Shanghai has the most advanced medical facilities in all of China. Most high-end hotels have an in-house or on-call doctor and always refer guests to dentists and doctors. There are at least a million expats in Shanghai – therefore, the local hospitals and certainly the Western hospitals are used to treating foreign patients.
From an expatriate point of view, Shanghai’s healthcare system can be divided into three broad categories: Foreign-managed, joint-venture facilities with expatriate physicians, foreigners’ or VIP units in local hospitals (which usually offer English-speaking physicians), and the standard local healthcare system.
Foreign-Managed, Joint-Venture Facilities with Expatriate Physicians
These facilities adhere to global standards, offering medical care at the standards expats would expect in their home countries. Fees for foreign-managed medical facilities in Shanghai are similar to those in Beijing and other large Asian cities: a typical doctor’s consultation will cost about US$80 to $150. These healthcare providers can often bill top global private health insurance companies directly. Expats should check with their health insurer for details. Some foreign- managed healthcare providers also offer discounts as part of a package of services to those who join as members of the facility.
Local Hospitals with Foreigners VIP Units
Several local hospitals have foreigners’ or VIP units that typically offer higher standards than average Chinese hospitals, and are usually staffed with English-speaking local physicians. Prices in these facilities for a standard medical consultation range from US$40 to $70. The most well-known of these are: Guangci, which also has a French-speaking physician; Huashan Hospital; International Peace Maternity Child Health Hospital, which has a partnership with Johns Hopkins University in the U.S. for consultation and training; and the Shanghai Children’s Medical Center, a teaching hospital in cooperation with the international group Project HOPE.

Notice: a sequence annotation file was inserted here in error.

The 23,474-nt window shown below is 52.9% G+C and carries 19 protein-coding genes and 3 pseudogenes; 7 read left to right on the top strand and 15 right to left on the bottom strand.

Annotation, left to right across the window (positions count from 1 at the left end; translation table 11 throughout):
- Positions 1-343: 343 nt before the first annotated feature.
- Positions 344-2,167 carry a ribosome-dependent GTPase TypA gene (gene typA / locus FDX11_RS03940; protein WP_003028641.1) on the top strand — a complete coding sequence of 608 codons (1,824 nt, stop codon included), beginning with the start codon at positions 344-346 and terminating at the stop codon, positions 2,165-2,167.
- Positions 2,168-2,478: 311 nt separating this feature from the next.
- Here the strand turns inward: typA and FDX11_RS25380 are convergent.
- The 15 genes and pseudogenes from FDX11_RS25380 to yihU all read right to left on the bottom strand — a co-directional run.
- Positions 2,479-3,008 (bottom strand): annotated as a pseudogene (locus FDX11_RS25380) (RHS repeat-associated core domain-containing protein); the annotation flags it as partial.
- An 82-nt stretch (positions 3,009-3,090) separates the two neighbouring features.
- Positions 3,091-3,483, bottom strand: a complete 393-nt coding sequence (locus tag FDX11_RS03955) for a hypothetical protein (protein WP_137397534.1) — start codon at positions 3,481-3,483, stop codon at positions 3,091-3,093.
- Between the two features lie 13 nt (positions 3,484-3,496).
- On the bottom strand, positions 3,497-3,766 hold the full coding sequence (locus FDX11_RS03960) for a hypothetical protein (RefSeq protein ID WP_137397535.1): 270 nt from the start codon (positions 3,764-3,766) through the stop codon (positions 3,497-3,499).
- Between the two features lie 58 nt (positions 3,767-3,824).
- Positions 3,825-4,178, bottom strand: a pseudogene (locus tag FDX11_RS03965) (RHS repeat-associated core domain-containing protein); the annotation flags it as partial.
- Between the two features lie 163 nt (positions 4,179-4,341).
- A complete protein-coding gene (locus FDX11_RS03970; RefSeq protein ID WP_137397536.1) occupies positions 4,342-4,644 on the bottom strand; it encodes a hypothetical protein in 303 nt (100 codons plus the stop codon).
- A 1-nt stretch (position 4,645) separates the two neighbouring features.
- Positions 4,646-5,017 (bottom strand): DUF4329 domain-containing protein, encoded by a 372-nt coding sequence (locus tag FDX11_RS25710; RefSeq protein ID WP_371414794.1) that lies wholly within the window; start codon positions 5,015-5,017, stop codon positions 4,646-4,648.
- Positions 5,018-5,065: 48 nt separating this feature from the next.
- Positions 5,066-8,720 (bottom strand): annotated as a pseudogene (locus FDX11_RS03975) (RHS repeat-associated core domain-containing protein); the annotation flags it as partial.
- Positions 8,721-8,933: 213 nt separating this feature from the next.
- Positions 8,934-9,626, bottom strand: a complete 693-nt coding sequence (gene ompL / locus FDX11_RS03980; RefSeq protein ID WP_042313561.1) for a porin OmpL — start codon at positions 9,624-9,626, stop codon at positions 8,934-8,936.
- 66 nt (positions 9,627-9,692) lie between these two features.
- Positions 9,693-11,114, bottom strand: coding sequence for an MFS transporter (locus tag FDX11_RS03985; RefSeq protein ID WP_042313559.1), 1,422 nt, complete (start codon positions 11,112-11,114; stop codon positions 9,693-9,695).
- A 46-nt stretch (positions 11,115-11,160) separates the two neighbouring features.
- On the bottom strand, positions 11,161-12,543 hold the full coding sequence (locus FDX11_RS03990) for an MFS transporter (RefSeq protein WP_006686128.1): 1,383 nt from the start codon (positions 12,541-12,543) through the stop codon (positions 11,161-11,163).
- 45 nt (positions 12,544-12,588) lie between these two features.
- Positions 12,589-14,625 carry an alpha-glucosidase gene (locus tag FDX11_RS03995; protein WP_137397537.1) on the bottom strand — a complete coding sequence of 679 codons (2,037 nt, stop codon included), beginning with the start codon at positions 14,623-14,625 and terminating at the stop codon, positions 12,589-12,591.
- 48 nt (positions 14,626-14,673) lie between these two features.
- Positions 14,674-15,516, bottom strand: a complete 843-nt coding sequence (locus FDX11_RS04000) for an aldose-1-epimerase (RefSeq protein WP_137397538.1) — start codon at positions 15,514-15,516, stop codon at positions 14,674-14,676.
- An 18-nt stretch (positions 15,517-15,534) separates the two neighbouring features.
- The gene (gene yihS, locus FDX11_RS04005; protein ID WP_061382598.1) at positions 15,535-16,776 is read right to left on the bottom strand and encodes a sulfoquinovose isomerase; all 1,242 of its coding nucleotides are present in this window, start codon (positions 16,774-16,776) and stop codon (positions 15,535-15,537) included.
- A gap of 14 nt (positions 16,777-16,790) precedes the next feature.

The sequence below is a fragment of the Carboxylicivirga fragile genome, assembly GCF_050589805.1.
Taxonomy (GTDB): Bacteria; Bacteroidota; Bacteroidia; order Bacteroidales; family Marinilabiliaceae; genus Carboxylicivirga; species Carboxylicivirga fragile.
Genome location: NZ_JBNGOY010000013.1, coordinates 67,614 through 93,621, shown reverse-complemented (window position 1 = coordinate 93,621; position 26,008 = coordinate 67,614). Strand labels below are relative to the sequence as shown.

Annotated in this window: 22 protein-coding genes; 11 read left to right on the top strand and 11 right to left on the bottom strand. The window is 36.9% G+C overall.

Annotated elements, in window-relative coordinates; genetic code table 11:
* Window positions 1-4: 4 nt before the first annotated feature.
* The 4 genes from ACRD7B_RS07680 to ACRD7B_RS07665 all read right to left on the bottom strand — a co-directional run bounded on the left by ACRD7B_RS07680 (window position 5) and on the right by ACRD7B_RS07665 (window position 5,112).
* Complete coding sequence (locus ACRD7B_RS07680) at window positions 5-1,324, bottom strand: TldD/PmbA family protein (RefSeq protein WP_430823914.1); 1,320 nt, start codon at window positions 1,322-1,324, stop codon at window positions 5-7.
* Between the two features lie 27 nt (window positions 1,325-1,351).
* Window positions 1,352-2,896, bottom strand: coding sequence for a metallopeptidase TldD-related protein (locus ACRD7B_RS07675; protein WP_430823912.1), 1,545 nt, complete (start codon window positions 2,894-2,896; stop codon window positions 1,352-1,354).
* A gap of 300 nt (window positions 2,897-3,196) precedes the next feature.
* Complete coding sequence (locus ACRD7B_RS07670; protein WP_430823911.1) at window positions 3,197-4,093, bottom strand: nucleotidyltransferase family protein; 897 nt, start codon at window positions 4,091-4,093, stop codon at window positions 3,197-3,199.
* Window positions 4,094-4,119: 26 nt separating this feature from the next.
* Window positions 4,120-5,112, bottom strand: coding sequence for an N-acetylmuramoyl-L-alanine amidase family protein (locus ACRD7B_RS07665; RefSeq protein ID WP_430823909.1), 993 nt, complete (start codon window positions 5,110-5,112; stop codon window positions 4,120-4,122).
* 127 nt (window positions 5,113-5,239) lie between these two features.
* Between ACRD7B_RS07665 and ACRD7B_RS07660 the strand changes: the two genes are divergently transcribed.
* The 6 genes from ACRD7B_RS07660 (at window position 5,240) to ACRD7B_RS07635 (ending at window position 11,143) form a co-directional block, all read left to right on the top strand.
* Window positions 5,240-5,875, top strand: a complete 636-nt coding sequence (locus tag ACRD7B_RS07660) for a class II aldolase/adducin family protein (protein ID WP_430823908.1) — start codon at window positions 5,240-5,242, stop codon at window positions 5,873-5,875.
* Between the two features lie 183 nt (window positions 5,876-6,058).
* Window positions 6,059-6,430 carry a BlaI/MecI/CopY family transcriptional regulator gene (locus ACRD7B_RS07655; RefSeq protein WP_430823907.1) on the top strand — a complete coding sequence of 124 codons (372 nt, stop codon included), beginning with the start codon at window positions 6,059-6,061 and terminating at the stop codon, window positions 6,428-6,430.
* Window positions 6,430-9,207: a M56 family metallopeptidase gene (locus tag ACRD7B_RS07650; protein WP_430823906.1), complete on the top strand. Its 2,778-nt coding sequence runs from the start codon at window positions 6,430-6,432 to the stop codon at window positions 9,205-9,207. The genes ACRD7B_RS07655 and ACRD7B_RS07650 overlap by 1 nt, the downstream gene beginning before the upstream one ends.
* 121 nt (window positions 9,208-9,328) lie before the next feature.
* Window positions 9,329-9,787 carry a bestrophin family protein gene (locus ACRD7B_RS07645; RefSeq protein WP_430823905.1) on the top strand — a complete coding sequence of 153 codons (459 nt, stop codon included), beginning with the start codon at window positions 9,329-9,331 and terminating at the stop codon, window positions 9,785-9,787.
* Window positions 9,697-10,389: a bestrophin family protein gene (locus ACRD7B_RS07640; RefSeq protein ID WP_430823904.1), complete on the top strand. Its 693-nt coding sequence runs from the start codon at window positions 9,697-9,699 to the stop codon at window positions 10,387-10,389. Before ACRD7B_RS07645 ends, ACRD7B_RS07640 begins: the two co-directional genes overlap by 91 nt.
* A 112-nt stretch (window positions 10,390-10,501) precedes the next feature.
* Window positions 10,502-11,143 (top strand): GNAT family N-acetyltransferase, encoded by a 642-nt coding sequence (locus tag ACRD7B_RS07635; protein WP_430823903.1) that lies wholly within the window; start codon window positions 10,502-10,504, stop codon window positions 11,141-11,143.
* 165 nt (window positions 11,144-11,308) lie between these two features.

There are other options as well; but the less famous VIP units may vary widely on how well they meet expats’ expectations for sanitation and healthcare standards. Payment policies vary too: keep in mind that if admission to a Chinese hospital is required, patients often have to pay an advance deposit of at least RMB 10,000. You should visit in advance, and choose the facility you plan to use BEFORE you get sick.
Beyond safety issues and payment differences, expats may run into cultural issues with Chinese-run healthcare providers. Chinese people traditionally are not active participants in healthcare, preferring to “leave it to the experts,” so many Chinese doctors are uncomfortable with talkative, questioning patients. You may need to be more proactive than you are used to in asking questions about diagnosis and treatment when seeing a Chinese physician, and you may need to finesse questions somewhat to get the answers you want. In addition, Chinese hospitals are often reluctant to release patient medical records, which foreign patients often want to give to physicians back home.
Finally, the style of medicine practiced is also often different from what foreigners are used to, based on local cultural preference for fairly aggressive treatment. Chinese physicians may prescribe an IV drip for a complaint as mild as an elevated temperature, for example, and antibiotics are often given for colds. Local hospitals are also often eager to use their pricey new equipment, performing, for example, CAT-scans on patients where a foreign physician would not. Yet in one area, at least, Chinese physicians tend to treat less aggressively than foreigners are used to, perhaps — Chinese doctors tend to prescribe painkillers far more sparingly than many foreigners are used to.
Local Healthcare System
Finally, there is the standard local healthcare system, where a visit to the doctor in a district hospital (the lowest level) will set you back about 100 RMB. In the best hospitals, the cost of a general consultation “skyrockets” to 200 RMB. There have been instances where foreigners have been refused treatment at purely local hospitals, referred instead to the hospital’s foreigners’ unit. But some expats do use local hospitals as their primary healthcare providers, finding the standard perfectly adequate for day-to-day care, and the low cost irresistible.
Local hospital personnel rarely speak English, so foreigners who use them must either speak fluent Mandarin or bring a friend to translate. In addition to the cultural differences noted above, local hospitals are also known for long lines, lack of freedom to choose physicians (patients often must see the first available doctor, even for follow-up visits), and pre-payment for all services (before the consultation, again before the x-ray, again before the lab test, and again before the pharmacy).
Information And Support
- Lifeline Shanghai
This helpline is available everyday from 10am – 10pm and is open to anyone who needs someone to listen. Lifeline Shanghai listens to callers’ needs and challenges and assists by providing information and emotional support. This is a helpline that anyone can call, at anytime.
Visit http://www.lifelineshanghai.com or call 021-6279 8990.